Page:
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E. GERMANY: ON THE BRINK OF WHAT?

SHARE E. GERMANY: ON THE BRINK OF WHAT?

The resignation Wednesday of Egon Krenz after serving only seven weeks as president of East Germany deals another crushing blow to the authority and image of communism.

Even so, there's room for worrying that the grass-roots revolution in this part of Eastern Europe might be on the verge of reeling out of control.With enraged East Germans breaking into the offices and private villas of former top officials in order to prevent any destruction of documentary evidence of any crimes committed during the former regime of Erich Honecker, the situation is potentially explosive.

East Germany could be flirting with anarchy, which it could discover is not necessarily an improvement over totalitarian repression. And it is risking a possible backlash from the Soviet Union, which has not hesitated to crack down when other neighbors showed signs of independence.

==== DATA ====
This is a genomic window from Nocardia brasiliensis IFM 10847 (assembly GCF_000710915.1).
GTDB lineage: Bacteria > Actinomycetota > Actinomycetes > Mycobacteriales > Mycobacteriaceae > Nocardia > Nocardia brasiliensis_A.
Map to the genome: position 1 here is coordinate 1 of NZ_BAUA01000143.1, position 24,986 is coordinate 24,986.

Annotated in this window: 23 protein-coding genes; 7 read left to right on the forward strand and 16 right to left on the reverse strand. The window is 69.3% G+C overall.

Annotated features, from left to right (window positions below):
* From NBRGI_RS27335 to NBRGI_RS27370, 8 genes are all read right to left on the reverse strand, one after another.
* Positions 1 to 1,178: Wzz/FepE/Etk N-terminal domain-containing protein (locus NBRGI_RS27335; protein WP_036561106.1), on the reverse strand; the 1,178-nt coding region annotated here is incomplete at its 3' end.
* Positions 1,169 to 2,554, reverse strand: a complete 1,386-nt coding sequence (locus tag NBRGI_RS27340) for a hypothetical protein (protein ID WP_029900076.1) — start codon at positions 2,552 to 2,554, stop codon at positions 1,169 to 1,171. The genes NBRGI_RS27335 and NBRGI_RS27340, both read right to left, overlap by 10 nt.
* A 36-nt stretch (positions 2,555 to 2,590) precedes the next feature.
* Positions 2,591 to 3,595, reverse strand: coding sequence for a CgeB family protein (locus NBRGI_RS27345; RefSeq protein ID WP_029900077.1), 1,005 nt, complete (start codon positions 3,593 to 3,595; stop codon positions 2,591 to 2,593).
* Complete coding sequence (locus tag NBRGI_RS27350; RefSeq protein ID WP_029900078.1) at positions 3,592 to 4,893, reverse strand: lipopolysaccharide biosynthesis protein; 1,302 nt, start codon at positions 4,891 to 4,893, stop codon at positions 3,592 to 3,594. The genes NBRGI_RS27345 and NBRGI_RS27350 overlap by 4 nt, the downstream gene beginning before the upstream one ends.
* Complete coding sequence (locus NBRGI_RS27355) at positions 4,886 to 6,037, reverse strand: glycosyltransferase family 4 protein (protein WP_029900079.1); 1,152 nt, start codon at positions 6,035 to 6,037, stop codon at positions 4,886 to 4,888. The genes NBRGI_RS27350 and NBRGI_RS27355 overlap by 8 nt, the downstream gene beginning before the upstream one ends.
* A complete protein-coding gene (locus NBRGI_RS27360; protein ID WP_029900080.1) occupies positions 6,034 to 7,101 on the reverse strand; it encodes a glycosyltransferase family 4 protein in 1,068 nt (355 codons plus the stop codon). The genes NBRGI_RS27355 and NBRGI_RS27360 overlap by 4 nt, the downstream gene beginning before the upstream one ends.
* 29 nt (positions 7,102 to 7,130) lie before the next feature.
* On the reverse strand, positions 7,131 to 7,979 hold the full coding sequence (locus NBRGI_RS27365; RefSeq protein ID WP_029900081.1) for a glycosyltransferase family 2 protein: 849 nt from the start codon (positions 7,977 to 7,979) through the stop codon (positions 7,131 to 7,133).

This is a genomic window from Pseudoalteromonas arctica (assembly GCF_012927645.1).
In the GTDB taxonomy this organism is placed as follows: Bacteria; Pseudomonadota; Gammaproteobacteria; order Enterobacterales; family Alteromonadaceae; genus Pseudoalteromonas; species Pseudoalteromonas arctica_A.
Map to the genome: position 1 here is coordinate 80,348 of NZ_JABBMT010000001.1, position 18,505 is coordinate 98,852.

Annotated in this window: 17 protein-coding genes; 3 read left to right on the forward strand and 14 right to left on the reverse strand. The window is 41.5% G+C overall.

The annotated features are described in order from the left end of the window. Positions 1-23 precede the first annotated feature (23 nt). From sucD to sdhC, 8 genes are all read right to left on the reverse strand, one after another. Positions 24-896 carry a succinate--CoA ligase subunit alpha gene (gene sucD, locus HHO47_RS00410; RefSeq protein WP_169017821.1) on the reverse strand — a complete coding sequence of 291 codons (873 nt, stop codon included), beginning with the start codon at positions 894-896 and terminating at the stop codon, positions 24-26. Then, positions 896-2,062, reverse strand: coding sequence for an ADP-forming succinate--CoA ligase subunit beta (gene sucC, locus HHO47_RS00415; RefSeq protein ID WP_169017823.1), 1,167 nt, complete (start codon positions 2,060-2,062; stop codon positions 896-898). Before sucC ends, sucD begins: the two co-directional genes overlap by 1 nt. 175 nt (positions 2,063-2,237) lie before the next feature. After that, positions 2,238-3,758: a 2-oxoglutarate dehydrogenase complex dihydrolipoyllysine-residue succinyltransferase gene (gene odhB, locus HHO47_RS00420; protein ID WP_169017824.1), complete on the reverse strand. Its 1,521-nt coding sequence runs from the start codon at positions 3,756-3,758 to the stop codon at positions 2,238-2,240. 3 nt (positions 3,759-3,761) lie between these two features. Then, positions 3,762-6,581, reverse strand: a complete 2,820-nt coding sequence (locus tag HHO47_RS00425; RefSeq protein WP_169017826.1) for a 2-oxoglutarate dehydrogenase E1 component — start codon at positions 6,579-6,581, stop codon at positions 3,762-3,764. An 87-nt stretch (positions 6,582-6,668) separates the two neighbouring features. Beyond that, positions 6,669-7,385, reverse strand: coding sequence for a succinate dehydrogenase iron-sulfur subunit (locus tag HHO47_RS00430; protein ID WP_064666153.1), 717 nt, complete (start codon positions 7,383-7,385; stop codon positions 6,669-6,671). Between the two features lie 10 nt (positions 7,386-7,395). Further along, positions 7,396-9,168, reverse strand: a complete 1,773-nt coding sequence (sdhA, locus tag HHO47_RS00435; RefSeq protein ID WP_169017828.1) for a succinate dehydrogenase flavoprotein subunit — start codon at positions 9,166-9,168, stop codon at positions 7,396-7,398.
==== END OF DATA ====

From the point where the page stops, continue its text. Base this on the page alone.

Although the communists seem to be abandoning their monopoly on power, East Germans keep pressing new demands with increasing impatience. So impatient, indeed, are they that several hundred people a day are still abandoning East Germany for West Germany even though the new travel freedoms were intended in part to slow the exodus.

This situation raises the possibility that the reunification of the two Germanys could be carried out hastily at the grass roots rather than carefully through diplomatic negotiations. It also raises some important questions.

If the present rush of events continues, what will be the role of the 380,000 Soviet troops stationed in East Germany? How confident can the West be that the Soviets will continue their policy of letting Warsaw Pact countries reform at their own pace? Could the 17 million people of East Germany, with their failed economy, simply be swallowed up economically by the 71 million people of West Germany with their successful capitalism? Would a reunified Germany present an economic and military threat to the rest of Europe?

At this point, all that's clear is that the fast-moving situation in East Germany is fraught with as many frightening risks as it is with exciting opportunities.